The great Lake Mjøsa
The mighty Lake Mjøsa stretches across the regions of Hedmark and Oppland, northeast of Norway’s capital city Oslo. It is here, on this inland meltwater fjord, that Skibladner went on her maiden voyage in 1856, as both a passenger and a freight vessel. And she is still there. Mjøsa’s surrounding landscape is perhaps Norway’s most fertile, with undulating farmland and large forests.
Connected to Norse mythology
The Norwegians know Skibladner as «Mjøsas hvite svane» – the white swan of Mjøsa. She is named after the ship of the old Norse fertility god Frey. His was a ship that could sail both on land and on water, that always had a tailwind, and that could be folded and put into his pocket. Skibladner is a name befitting this majestic vessel, with a history stretching more than 150 years.
Connecting to Norway’s first railway
Skibladner’s southernmost port, Eidsvoll, was and is a connection point to Norway’s first stretch of railway: the Oslo-Eidsvoll Line. The railway opened in 1854. From Eidsvoll, the Skibladner sailed – and sails – as far north as to the Olympic city of Lillehammer. Passengers and goods coming south, transferred to the railway and continued to the capital city of Oslo. Skibladner’s early years coincided with Norway’s budding industrial revolution. With the steam engines, came a different kind of prosperity and change in society.
She has sunk twice
Lake Mjøsa fills with mountain-snow meltwater in spring and early summer – coming in from the rivers to the north. In winter, it is often covered by ice. Through her many years in service, Skibladner has usually been berthed during the winter months. And it is during this period that she has sunk twice. In 1937, she spent her winter at Minnesund. Large amounts of snow made her tip to the side, and water found its way in through an open valve. She sank quickly, and was barely visible above the waterline. In 1967, she also sank when berthed for the winter at Minnesund. The vessel was not insured, but with the help of the Norwegian Army’s engineer corps, she was once again saved and restored. Today, Skibladner’s winter home is a half-open boathouse at Gjøvik. We trust she is safe there.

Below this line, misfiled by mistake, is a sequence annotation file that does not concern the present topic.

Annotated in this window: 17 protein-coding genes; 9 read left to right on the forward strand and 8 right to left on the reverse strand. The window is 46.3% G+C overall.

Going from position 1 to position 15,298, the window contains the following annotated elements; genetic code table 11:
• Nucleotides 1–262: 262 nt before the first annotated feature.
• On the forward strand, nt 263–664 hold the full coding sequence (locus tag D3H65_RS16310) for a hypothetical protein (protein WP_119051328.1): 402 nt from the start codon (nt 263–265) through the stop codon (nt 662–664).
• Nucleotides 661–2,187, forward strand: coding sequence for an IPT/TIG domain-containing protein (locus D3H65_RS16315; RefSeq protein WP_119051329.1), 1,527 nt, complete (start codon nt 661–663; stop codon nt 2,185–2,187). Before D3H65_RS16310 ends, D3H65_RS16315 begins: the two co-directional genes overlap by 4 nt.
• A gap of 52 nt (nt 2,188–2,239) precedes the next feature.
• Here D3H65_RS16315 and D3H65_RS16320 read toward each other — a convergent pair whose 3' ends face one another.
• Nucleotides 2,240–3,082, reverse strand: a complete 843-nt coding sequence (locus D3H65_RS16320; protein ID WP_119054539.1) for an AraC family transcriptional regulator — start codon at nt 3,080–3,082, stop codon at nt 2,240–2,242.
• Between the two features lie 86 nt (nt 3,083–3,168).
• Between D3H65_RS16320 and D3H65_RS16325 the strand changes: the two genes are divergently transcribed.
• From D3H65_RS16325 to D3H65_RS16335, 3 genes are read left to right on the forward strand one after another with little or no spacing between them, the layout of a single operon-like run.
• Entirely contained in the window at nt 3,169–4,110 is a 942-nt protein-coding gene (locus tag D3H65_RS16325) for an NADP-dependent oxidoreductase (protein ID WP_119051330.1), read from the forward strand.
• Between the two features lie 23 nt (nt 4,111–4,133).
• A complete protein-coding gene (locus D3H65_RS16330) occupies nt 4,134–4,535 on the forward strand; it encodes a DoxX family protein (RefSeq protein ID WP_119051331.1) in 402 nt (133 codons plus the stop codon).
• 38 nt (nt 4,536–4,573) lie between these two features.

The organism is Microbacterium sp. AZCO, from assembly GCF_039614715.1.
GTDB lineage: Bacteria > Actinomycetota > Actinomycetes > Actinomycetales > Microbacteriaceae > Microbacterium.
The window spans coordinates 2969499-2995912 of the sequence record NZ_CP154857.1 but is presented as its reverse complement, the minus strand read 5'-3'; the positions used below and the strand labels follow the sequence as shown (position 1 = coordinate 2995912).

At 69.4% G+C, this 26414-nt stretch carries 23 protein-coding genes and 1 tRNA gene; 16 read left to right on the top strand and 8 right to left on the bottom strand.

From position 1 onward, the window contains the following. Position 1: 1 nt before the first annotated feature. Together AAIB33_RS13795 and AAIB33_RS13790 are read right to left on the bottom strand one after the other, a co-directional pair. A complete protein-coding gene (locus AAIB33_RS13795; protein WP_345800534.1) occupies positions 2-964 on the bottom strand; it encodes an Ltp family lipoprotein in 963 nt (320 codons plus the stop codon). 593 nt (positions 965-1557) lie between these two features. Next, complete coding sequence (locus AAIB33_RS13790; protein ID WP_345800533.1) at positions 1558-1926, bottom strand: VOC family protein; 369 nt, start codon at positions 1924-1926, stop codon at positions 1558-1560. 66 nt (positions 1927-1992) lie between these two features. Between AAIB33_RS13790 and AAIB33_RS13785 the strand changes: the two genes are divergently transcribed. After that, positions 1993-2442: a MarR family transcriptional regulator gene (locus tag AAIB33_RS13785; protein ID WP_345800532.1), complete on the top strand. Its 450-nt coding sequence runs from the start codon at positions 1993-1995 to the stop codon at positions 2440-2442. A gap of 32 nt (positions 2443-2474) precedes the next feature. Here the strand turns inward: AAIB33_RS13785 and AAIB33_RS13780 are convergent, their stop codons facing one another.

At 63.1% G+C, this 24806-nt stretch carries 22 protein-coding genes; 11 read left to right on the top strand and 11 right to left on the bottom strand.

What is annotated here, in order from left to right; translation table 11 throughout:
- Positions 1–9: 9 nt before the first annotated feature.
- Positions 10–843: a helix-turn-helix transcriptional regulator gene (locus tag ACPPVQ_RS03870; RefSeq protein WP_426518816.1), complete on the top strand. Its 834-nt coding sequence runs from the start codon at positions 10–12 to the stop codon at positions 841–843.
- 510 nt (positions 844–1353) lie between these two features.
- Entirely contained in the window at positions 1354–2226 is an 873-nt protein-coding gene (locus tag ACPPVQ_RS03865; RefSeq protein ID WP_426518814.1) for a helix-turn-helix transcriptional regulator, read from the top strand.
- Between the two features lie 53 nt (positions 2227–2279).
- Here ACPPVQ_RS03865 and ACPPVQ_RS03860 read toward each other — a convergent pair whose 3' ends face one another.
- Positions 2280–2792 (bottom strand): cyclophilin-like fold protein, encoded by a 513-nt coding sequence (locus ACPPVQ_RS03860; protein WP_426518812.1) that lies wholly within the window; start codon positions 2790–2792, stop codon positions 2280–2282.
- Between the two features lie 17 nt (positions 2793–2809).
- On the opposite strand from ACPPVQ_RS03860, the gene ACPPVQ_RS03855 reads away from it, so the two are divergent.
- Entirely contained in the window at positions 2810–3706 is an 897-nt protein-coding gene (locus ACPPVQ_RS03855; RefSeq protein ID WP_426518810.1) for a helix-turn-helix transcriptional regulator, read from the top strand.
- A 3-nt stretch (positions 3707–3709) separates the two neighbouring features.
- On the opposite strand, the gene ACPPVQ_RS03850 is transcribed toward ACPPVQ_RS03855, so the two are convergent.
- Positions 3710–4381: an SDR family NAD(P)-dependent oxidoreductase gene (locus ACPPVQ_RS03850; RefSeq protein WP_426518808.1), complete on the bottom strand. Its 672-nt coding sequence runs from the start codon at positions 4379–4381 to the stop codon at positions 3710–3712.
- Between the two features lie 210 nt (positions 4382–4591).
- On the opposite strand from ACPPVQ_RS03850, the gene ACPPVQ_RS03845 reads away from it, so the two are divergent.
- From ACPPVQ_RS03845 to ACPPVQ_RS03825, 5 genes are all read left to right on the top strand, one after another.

As the years went by, more ships – and thus competitors – found its way to Mjøsa’s shores. The competition was tough – and Skibladner’s future was in dire straits many a time. The railway was also extended and expanded – both on the west and east side of the lake. However, the boats had one important capability that the railways did not have: they were able to connect the western and eastern sides of the wide lake. This may well be one of the advantages that saved them from disappearing altogether.
Today, PS Skibladner is mainly a tourist attraction, and runs between midsummer and mid-August. She has room for 230 passengers, and a crew of 16. A trip with the Skibladner is pure history, and a journey back in time. At a pleasant pace, you travel through a beautiful, undulating landscape.
Imagine a warm and sunny day, with you sitting in a deckchair on the Skibladner, reading a book, or simply watching the world go by. Perhaps ready for some fine dining in her rustic restaurant. If you are ever nearby, we recommend that you experience the wonders of this beautiful vessel. But book well in advance. Find more details on the Skibladner homepage. We wish you a bon voyage.
Main source: «Skibladner 1856-1981» Jan H. Olstad and Eyolf Knutsen – A/S Oplandske Dampskibsselskap 1981.